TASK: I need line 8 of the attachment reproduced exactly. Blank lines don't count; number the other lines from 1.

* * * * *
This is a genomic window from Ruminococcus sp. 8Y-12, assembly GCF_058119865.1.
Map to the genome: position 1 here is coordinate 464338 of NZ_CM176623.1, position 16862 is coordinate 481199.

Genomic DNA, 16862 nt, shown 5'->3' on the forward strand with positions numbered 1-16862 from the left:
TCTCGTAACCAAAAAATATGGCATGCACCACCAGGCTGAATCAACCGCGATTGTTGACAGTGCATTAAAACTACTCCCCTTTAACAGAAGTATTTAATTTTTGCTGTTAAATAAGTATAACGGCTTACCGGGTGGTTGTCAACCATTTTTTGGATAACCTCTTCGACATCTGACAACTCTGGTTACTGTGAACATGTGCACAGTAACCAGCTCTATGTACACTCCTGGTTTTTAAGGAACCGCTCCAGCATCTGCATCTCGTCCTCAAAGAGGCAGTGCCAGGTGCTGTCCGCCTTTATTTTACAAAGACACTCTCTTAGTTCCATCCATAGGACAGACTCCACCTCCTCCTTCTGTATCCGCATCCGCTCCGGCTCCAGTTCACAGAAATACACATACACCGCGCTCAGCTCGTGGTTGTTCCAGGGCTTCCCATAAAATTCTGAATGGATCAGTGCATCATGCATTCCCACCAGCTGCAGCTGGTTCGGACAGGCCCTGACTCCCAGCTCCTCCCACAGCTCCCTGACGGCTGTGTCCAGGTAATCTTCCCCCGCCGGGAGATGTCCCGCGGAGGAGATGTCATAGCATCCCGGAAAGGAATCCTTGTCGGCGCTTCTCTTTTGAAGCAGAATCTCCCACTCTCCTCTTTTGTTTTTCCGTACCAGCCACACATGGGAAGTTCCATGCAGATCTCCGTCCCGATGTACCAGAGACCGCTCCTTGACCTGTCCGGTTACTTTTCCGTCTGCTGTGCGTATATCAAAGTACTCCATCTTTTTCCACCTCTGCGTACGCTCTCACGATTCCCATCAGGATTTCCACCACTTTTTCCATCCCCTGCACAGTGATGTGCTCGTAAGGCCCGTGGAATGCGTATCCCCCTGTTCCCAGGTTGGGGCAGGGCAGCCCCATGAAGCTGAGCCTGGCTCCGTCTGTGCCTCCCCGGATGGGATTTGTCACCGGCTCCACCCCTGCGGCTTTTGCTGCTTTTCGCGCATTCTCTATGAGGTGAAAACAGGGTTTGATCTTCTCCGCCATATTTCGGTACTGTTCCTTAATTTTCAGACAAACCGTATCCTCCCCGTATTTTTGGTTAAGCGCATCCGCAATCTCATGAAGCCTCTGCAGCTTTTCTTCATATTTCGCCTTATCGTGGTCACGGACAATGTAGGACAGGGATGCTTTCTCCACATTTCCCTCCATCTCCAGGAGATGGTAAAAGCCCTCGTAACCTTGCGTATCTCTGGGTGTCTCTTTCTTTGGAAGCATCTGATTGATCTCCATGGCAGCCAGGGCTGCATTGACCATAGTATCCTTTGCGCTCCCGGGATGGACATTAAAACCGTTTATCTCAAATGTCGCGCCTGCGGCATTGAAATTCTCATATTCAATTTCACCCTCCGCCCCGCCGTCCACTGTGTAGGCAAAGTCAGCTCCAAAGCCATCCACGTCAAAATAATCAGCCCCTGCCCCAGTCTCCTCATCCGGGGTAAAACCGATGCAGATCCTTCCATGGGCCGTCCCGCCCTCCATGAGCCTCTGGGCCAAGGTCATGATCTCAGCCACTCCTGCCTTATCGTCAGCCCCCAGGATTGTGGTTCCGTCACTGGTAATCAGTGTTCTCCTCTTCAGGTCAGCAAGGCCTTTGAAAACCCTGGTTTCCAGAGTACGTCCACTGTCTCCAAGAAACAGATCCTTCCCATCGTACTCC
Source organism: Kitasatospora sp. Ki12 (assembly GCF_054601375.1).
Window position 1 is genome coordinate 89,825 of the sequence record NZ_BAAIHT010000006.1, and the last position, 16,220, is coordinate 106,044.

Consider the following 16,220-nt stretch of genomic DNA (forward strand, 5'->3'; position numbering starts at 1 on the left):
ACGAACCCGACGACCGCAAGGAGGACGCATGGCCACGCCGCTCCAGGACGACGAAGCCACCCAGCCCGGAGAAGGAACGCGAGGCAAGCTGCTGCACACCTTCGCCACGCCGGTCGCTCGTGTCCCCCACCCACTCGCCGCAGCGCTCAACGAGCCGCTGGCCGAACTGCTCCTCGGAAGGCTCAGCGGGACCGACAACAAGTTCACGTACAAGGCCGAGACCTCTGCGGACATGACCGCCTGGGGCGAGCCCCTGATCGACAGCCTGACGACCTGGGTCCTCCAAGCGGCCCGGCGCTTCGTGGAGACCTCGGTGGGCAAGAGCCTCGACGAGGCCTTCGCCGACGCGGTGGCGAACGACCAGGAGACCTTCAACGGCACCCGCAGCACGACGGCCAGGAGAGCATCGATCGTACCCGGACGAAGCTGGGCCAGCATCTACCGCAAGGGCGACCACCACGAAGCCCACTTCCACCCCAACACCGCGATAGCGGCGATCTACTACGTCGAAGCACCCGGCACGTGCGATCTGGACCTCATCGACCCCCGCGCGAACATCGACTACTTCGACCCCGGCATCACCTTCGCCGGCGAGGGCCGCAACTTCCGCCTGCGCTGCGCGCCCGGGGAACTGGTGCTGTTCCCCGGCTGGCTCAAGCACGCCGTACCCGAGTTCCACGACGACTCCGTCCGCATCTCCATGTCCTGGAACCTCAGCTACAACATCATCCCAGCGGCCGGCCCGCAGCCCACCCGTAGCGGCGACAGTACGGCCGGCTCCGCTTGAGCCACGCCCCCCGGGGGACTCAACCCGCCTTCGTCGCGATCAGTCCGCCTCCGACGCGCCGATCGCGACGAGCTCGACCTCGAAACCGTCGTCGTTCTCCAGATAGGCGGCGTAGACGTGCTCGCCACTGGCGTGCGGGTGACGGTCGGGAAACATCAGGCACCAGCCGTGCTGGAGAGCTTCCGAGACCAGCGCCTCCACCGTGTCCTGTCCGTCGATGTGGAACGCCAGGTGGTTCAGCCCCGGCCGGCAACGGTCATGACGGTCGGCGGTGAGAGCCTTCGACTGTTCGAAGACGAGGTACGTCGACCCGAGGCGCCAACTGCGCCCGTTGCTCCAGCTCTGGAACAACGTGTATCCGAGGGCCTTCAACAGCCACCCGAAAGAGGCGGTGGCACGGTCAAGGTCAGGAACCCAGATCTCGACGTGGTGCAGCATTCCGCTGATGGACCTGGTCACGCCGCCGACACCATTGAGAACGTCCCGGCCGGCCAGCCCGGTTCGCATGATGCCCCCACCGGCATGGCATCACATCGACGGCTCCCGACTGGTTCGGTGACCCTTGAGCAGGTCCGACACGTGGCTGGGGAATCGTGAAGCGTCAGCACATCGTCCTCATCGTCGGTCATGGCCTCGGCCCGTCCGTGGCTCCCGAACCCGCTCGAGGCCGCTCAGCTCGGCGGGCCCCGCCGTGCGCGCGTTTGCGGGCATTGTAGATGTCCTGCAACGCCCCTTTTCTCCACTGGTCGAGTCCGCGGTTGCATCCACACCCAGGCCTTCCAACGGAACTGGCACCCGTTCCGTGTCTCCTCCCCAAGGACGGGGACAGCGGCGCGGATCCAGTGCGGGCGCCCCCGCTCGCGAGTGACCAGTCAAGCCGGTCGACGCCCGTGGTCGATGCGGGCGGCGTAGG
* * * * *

ACGAACCCGACGACCGCAAGGAGGACGCATGGCCACGCCGCTCCAGGACGACGAAGCCACCCAGCCCGGAGAAGGAACGCGAGGCAAGCTGCTGCACACCTTCGCCACGCCGGTCGCTCGTGTCCCCCACCCACTCGCCGCAGCGCTCAACGAGCCGCTGGCCGAACTGCTCCTCGGAAGGCTCAGCGGGACCGACAACAAGTTCACGTACAAGGCCGAGACCTCTGCGGACATGACCGCCTGGGGCGAGCCCCTGATCGACAGCCTGACGACCTGGGTCCTCCAAGCGGCCCGGCGCTTCGTGGAGACCTCGGTGGGCAAGAGCCTCGACGAGGCCTTCGCCGACGCGGTGGCGAACGACCAGGAGACCTTCAACGGCACCCGCAGCACGACGGCCAGGAGAGCATCGATCGTACCCGGACGAAGCTGGGCCAGCATCTACCGCAAGGGCGACCACCACGAAGCCCACTTCCACCCCAACACCGCGATAGCGGCGATCTACTACGTCGAAGCACCCGGCACGTGCGATCTGGACCTCATCGACCCCCGCGCGAACATCGACTACTTCGACCCCGGCATCACCTTCGCCGGCGAGGGCCGCAACTTCCGCCTGCGCTGCGCGCCCGGGGAACTGGTGCTGTTCCCCGGCTGGCTCAAGCACGCCGTACCCGAGTTCCACGACGACTCCGTCCGCATCTCCATGTCCTGGAACCTCAGCTACAACATCATCCCAGCGGCCGGCCCGCAGCCCACCCGTAGCGGCGACAGTACGGCCGGCTCCGCTTGAGCCACGCCCCCCGGGGGACTCAACCCGCCTTCGTCGCGATCAGTCCGCCTCCGACGCGCCGATCGCGACGAGCTCGACCTCGAAACCGTCGTCGTTCTCCAGATAGGCGGCGTAGACGTGCTCGCCACTGGCGTGCGGGTGACGGTCGGGAAACATCAGGCACCAGCCGTGCTGGAGAGCTTCCGAGACCAGCGCCTCCACCGTGTCCTGTCCGTCGATGTGGAACGCCAGGTGGTTCAGCCCCGGCCGGCAACGGTCATGACGGTCGGCGGTGAGAGCCTTCGACTGTTCGAAGACGAGGTACGTCGACCCGAGGCGCCAACTGCGCCCGTTGCTCCAGCTCTGGAACAACGTGTATCCGAGGGCCTTCAACAGCCACCCGAAAGAGGCGGTGGCACGGTCAAGGTCAGGAACCCAGATCTCGACGTGGTGCAGCATTCCGCTGATGGACCTGGTCACGCCGCCGACACCATTGAGAACGTCCCGGCCGGCCAGCCCGGTTCGCATGATGCCCCCACCGGCATGGCATCACATCGACGGCTCCCGACTGGTTCGGTGACCCTTGAGCAGGTCCGACACGTGGCTGGGGAATCGTGAAGCGTCAGCACATCGTCCTCATCGTCGGTCATGGCCTCGGCCCGTCCGTGGCTCCCGAACCCGCTCGAGGCCGCTCAGCTCGGCGGGCCCCGCCGTGCGCGCGTTTGCGGGCATTGTAGATGTCCTGCAACGCCCCTTTTCTCCACTGGTCGAGTCCGCGGTTGCATCCACACCCAGGCCTTCCAACGGAACTGGCACCCGTTCCGTGTCTCCTCCCCAAGGACGGGGACAGCGGCGCGGATCCAGTGCGGGCGCCCCCGCTCGCGAGTGACCAGTCAAGCCGGTCGACGCCCGTGGTCGATGCGGGCGGCGTAGG